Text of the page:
Posted on December 19, 2019 11:58 am

Storing data in your candy bars?

The popularity of American candy has been soaring in recent years, with brands like Reese’s, Hershey and Jolly Rancher becoming near household names these days. But what if scientists have found a way to programme data into your candy bars? 

It’s the stuff of sci-fi but scientific advances have brought us in recent years things like a presence on Mars, jetpacks and fingerprint technology. And increasingly they’re looking at ways to store more data and easily, but how does that tie into candy bars? 

It’s not that easy to imagine a world where candy bars are plugged into computers in order to download programmes, songs or pictures, and that’s probably never going to happen, but there could come a time where you could programme data into almost anything, according to an article by Wired

As enter the new year, we’re taking a look at the potential for new technology, and whether that could mean that you could store the data for an entire film in your candy bar. 

DNA Storage 

Scientists have long suspected that DNA, the genetic code that makes us who we are, is an ideal medium for storing large amounts of data. For a start DNA storage is robust. Hard drive guarantees rarely exceed 5 years but archeologists have been recovering data from DNA in bones that are thousands of years old. 

Commercially, it could mean that masses and masses of data could be put into tiny storage devices to be used around the world, and it would almost be impossible to steal or hack. The issue, as it stands, is to find a cheaper way of reading it. 

Looking back to the relative revolution that were CD’s and DVD’s, the technology sparked a new age of data storage, but only after it became affordable for consumers and businesses to install the laser reading systems that could extract where the data was stored.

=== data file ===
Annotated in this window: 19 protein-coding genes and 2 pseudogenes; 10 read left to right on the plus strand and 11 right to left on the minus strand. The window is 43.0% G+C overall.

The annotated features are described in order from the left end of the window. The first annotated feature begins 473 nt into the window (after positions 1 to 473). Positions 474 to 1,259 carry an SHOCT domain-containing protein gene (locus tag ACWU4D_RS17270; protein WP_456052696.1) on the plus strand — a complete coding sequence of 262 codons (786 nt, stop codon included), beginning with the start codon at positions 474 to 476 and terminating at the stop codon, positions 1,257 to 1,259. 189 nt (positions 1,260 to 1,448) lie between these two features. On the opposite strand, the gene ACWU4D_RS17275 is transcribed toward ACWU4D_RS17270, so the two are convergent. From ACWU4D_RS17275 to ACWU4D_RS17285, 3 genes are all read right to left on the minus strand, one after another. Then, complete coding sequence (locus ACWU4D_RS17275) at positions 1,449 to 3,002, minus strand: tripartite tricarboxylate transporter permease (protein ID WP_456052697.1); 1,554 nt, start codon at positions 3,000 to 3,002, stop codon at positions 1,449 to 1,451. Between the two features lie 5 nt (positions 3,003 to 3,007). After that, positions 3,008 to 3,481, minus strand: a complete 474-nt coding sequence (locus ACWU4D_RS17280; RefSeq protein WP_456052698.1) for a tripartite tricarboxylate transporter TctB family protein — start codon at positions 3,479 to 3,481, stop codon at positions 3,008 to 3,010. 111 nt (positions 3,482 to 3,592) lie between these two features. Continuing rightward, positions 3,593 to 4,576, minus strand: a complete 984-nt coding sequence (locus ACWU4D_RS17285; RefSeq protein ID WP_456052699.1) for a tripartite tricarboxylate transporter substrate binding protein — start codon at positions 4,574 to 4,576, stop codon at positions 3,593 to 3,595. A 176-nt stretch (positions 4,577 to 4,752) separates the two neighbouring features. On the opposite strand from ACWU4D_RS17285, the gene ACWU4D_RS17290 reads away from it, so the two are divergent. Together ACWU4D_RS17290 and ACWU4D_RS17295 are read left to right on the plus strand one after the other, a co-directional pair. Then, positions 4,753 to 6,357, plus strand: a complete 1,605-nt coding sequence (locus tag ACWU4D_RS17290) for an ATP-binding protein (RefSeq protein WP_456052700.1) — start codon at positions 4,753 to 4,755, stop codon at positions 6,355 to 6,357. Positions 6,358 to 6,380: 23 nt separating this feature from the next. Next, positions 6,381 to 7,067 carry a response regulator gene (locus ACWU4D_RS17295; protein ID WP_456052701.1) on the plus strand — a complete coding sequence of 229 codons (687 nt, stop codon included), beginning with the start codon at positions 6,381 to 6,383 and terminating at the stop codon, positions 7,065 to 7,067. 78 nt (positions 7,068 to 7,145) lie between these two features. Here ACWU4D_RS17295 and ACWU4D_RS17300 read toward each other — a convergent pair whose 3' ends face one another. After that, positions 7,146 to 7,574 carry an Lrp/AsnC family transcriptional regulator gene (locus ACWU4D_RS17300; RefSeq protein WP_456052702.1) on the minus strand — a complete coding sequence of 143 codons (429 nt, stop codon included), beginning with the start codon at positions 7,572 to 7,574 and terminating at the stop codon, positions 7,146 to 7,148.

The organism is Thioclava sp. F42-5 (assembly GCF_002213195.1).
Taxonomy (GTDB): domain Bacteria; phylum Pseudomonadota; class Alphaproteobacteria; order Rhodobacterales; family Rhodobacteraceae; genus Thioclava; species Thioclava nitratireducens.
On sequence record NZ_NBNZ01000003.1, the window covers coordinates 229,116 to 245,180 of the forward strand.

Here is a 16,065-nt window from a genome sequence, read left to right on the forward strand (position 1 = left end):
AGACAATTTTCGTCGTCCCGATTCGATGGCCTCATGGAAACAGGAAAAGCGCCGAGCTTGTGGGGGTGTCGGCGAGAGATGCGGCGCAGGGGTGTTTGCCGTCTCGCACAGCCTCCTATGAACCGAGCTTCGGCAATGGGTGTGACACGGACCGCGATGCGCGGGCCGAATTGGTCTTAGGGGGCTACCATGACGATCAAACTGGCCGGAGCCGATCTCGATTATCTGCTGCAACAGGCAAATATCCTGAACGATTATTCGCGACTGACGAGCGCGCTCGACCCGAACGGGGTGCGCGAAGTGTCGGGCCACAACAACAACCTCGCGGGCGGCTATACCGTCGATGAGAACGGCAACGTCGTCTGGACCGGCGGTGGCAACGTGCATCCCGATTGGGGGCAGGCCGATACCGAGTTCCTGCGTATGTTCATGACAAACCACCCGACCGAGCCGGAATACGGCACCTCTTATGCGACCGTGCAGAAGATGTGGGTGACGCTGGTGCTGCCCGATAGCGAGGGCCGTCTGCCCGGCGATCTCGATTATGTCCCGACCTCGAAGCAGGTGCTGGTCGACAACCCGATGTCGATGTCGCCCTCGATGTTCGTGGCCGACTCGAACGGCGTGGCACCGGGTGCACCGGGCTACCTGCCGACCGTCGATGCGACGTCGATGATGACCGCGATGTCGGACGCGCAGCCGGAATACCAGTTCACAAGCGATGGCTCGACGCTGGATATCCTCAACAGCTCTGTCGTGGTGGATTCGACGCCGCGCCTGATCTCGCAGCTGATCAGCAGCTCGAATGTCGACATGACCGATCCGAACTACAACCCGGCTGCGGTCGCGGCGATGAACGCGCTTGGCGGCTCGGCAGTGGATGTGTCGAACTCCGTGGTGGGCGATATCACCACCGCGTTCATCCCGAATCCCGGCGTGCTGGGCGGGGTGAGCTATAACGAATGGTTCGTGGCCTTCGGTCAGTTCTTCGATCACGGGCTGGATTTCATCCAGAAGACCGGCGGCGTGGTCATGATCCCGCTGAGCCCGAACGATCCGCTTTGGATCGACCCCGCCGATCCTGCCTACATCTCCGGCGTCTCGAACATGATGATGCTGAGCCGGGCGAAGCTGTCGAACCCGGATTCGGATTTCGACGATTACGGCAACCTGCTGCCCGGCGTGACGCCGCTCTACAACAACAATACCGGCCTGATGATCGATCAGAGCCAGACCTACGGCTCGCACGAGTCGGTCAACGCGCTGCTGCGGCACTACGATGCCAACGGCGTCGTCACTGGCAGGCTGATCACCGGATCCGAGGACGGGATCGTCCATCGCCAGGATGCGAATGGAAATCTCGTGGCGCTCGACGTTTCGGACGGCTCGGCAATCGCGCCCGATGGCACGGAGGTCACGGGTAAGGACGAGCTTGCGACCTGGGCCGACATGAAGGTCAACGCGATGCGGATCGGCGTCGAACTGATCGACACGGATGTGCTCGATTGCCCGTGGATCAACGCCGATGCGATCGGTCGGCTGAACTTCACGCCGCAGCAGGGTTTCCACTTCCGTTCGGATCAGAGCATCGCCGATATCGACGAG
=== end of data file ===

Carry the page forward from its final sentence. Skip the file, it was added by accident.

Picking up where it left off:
In that string of genetic code, scientists have already managed to store and then re-download the song ‘Smoke on the water’, a GIF, and War and Peace. Theoretically speaking, a single gram of DNA could hold up to a petabyte of data and survive millenia. 

MIT, the world famous university in the USA, has now come up with a way of writing a terabyte of data every single day using millions of molecules that can be stored effectively and then re-opened. They’re planning on using the technology to offer IT storage to huge companies in the film industry, the entertainment industry and even the government, taking on huge companies like Microsoft and Apple. 

According to the article, “DNA storage could be the answer to a uniquely 21st-century problem: information overload. Five years ago humans had produced 4.4 zettabytes of data; that’s set to explode to 160 zettabytes (each year!) by 2025. Current infrastructure can handle only a fraction of the coming data deluge, which is expected to consume all the world’s microchip-grade silicon by 2040.”

So programming the DNA of your candy bar may just mean an easier way of carrying around all your music!